Preaching Daily Devotional for Pastors and Church Leaders

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Preaching Daily - October 7

Today's Word for Pastors...

The acts of the sinful nature are obvious: sexual immorality, impurity and debauchery; idolatry and witchcraft; hatred, discord, jealousy, fits of rage, selfish ambition, dissensions, factions and envy; drunkenness, orgies, and the like. I warn you, as I did before, that those who live like this will not inherit the kingdom of God. But the fruit of the Spirit is love, joy, peace, patience, kindness, goodness, faithfulness, gentleness and self-control. Against such things there is no law.
Galatians 5:19-23

Today's Preaching Insight...

When Prayer Doesn't 'Work'

Whether it's a struggle with health, relationships, finances or sin, all of us, I would wager, have experienced what we conclude to be 'unanswered prayer'. Sometimes our struggle has reached a point where we wonder whether Miguel de Cervantes, the author of Don Quixote, didn't have it right when he wrote: "A leap over the hedge is better than good men's prayers. "

There is nestled in the center of the Old Testament book of Psalms what I would call the saddest prayer I have ever read. Amongst uplifting and encouraging psalms, we have this desperate appeal to God for help. From what we can gather, the writer of this psalm is experiencing an illness that has rendered him near death. Some Bible scholars believe the psalmist is battling leprosy - an infectious disease that attacks the skin, nerves and muscles. It mercilessly wastes away a person's body. We know that leprosy in the Ancient Near East was incurable and resulted in a person becoming an outcast: destitute and treated as wholly unclean. The psalmist writes how his affliction has been with him since youth, has left him near death and set apart, repulsive to others. He cries out to God, "Why, O Lord, do you reject me and hide your face from me?"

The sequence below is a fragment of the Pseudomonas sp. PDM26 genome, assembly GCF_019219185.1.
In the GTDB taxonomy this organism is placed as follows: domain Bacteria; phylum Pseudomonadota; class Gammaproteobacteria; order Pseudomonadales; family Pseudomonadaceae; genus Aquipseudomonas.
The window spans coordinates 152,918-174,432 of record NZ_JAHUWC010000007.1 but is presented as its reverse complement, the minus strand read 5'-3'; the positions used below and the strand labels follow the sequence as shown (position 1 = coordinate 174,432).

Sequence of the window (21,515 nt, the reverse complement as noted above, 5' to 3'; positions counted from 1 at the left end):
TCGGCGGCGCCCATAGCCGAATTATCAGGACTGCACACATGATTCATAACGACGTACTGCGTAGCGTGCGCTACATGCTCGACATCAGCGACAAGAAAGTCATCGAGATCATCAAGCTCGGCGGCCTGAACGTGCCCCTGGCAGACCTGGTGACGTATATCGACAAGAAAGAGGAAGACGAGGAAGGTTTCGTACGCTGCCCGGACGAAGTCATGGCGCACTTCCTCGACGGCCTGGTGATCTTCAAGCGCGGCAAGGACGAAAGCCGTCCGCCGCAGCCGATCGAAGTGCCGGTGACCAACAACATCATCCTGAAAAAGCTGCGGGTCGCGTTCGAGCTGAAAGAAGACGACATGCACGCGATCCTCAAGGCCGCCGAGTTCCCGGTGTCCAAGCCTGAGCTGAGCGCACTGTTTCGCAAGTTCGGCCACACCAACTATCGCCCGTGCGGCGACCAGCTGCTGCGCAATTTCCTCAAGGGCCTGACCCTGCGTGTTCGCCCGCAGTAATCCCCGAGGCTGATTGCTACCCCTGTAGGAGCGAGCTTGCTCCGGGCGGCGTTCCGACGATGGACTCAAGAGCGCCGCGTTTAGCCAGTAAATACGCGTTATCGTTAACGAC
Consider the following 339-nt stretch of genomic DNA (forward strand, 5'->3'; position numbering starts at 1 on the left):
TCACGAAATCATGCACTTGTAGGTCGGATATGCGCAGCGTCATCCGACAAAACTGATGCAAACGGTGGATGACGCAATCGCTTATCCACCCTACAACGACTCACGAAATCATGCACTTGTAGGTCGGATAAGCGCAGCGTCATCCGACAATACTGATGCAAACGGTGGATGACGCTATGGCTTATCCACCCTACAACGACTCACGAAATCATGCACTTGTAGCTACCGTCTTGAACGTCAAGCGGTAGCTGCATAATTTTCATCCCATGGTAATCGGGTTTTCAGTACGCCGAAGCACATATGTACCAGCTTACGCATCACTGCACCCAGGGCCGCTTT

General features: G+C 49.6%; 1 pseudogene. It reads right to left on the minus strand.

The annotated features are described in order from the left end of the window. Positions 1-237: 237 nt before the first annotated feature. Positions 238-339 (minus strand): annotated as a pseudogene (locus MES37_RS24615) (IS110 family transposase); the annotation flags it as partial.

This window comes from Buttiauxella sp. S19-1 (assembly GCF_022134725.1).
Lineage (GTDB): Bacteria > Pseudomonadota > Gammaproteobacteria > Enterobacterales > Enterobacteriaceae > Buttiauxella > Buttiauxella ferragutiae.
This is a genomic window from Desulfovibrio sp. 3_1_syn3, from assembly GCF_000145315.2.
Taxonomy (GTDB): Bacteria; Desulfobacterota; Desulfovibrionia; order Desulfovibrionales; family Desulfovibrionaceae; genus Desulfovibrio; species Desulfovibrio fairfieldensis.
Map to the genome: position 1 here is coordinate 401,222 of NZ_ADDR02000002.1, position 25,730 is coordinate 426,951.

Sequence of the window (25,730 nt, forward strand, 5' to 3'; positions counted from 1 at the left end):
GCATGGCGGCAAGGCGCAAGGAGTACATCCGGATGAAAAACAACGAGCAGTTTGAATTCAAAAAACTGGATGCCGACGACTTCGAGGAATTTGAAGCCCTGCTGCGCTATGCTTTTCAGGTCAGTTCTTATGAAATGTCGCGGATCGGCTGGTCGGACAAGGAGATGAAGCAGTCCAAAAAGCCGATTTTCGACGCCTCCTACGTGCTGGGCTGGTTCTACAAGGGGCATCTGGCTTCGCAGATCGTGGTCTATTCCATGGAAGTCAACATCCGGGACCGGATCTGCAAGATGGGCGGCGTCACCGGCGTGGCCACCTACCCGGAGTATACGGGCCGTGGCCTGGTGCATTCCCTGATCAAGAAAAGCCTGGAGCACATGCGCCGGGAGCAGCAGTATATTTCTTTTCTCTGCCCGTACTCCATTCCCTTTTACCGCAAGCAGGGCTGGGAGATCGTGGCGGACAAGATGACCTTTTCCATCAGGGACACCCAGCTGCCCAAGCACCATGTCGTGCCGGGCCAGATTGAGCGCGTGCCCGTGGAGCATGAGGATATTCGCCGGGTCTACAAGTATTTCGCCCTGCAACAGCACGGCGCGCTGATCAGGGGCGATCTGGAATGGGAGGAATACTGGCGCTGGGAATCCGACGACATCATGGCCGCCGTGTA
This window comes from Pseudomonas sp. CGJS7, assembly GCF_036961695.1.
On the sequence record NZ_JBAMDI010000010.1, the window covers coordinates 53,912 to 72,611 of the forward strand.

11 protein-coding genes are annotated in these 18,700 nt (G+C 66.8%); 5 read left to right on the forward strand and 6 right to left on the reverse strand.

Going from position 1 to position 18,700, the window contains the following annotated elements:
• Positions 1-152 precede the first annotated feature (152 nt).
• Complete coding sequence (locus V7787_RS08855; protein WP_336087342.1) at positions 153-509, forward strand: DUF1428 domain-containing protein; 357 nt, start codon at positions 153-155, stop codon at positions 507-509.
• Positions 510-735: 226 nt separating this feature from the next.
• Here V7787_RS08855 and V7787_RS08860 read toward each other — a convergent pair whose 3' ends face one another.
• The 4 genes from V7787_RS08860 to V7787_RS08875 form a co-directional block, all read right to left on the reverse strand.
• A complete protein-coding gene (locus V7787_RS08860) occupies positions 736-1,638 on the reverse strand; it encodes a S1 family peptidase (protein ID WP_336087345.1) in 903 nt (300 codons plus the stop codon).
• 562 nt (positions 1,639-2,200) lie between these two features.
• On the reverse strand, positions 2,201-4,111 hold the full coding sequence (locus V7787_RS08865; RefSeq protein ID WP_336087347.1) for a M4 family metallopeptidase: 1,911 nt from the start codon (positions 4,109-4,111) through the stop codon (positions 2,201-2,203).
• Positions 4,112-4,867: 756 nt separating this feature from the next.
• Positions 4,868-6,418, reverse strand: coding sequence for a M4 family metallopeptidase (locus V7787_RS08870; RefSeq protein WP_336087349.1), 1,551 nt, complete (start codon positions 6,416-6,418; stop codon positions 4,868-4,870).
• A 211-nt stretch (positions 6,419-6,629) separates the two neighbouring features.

The writer of Psalms 88:1 wrestled with the question of whether or not prayer 'worked.' He wonders whether he is like the dead, who are not remembered. Perhaps the most unsettling aspect of the psalm is its ending. Virtually all the psalms close with the writer praising God and rejoicing in His goodness and faithfulness. Psalm 88, however, ends with the refrain: "darkness is my closest friend". And yet, the psalmist turns to God as his only hope; he says, "In the morning my prayer comes before you." Why? 

(To read the entire article "When Prayer Doesn't 'Work'" by Philip A. Gunther at, click here)

Today's Extra...

Accountability and Peer Pressure

David Jeremiah notes that, "On February 26, 1995, Barings Bank, England's oldest, declared bankruptcy after losing nearly a billion dollars. How could such a thing happen? Lack of accountability. A twenty-eight-year-old Barings trader in Singapore had been given too much authority - like letting a school boy grade his own tests. He lost money in stock trades and no one knew about it - until all of the bank's money was gone.

"If that trader had been surrounded by associates who were closer to him, his failures might have been caught before they turned into a freefall. It's hard to overestimate the positive influence that good and godly friends, mentors, and role models can have on our lives - or the negative results which accrue when we live life with a "lone ranger" mentality. Not only can friends keep us from going astray, they can move us in the right direction as well. Surveys have shown that in our disconnected culture most people have few, if any, close friends. How about you? Don't be a stranger! Be a good friend and you'll have good friends who can help you find, and stay on, the right path.

"Peer pressure can have a negative or positive effect. Make sure your peers are of the positive kind."
-Turning Point Daily Devotional, 7/23/03

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